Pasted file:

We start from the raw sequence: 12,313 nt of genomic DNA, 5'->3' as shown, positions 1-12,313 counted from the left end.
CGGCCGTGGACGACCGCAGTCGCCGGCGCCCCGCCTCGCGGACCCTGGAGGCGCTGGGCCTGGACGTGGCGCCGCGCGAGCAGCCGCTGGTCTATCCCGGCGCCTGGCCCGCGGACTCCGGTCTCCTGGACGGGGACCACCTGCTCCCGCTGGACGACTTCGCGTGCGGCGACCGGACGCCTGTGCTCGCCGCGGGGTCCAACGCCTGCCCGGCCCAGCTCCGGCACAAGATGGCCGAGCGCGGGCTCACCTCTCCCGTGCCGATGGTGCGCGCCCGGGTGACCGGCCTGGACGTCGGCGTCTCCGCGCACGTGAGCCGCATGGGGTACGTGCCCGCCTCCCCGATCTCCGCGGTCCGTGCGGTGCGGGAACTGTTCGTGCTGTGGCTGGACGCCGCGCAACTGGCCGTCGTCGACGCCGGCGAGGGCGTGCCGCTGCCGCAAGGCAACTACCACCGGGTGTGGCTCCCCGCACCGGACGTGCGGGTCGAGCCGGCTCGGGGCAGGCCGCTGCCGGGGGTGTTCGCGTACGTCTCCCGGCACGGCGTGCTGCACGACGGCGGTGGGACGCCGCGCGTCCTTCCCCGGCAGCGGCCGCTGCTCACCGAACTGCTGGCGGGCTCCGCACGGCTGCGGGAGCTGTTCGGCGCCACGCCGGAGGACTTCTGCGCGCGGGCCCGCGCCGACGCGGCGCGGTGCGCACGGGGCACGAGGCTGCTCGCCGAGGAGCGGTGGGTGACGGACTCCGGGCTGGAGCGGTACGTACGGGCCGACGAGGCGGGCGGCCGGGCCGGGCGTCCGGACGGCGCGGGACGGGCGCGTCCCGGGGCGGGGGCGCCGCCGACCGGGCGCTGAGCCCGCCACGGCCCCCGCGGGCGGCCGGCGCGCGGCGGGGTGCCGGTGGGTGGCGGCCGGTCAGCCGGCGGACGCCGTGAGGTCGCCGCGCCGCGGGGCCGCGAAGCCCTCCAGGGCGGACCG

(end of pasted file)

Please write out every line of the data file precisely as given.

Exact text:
We start from the raw sequence: 12,313 nt of genomic DNA, 5'->3' as shown, positions 1-12,313 counted from the left end.
CGGCCGTGGACGACCGCAGTCGCCGGCGCCCCGCCTCGCGGACCCTGGAGGCGCTGGGCCTGGACGTGGCGCCGCGCGAGCAGCCGCTGGTCTATCCCGGCGCCTGGCCCGCGGACTCCGGTCTCCTGGACGGGGACCACCTGCTCCCGCTGGACGACTTCGCGTGCGGCGACCGGACGCCTGTGCTCGCCGCGGGGTCCAACGCCTGCCCGGCCCAGCTCCGGCACAAGATGGCCGAGCGCGGGCTCACCTCTCCCGTGCCGATGGTGCGCGCCCGGGTGACCGGCCTGGACGTCGGCGTCTCCGCGCACGTGAGCCGCATGGGGTACGTGCCCGCCTCCCCGATCTCCGCGGTCCGTGCGGTGCGGGAACTGTTCGTGCTGTGGCTGGACGCCGCGCAACTGGCCGTCGTCGACGCCGGCGAGGGCGTGCCGCTGCCGCAAGGCAACTACCACCGGGTGTGGCTCCCCGCACCGGACGTGCGGGTCGAGCCGGCTCGGGGCAGGCCGCTGCCGGGGGTGTTCGCGTACGTCTCCCGGCACGGCGTGCTGCACGACGGCGGTGGGACGCCGCGCGTCCTTCCCCGGCAGCGGCCGCTGCTCACCGAACTGCTGGCGGGCTCCGCACGGCTGCGGGAGCTGTTCGGCGCCACGCCGGAGGACTTCTGCGCGCGGGCCCGCGCCGACGCGGCGCGGTGCGCACGGGGCACGAGGCTGCTCGCCGAGGAGCGGTGGGTGACGGACTCCGGGCTGGAGCGGTACGTACGGGCCGACGAGGCGGGCGGCCGGGCCGGGCGTCCGGACGGCGCGGGACGGGCGCGTCCCGGGGCGGGGGCGCCGCCGACCGGGCGCTGAGCCCGCCACGGCCCCCGCGGGCGGCCGGCGCGCGGCGGGGTGCCGGTGGGTGGCGGCCGGTCAGCCGGCGGACGCCGTGAGGTCGCCGCGCCGCGGGGCCGCGAAGCCCTCCAGGGCGGACCG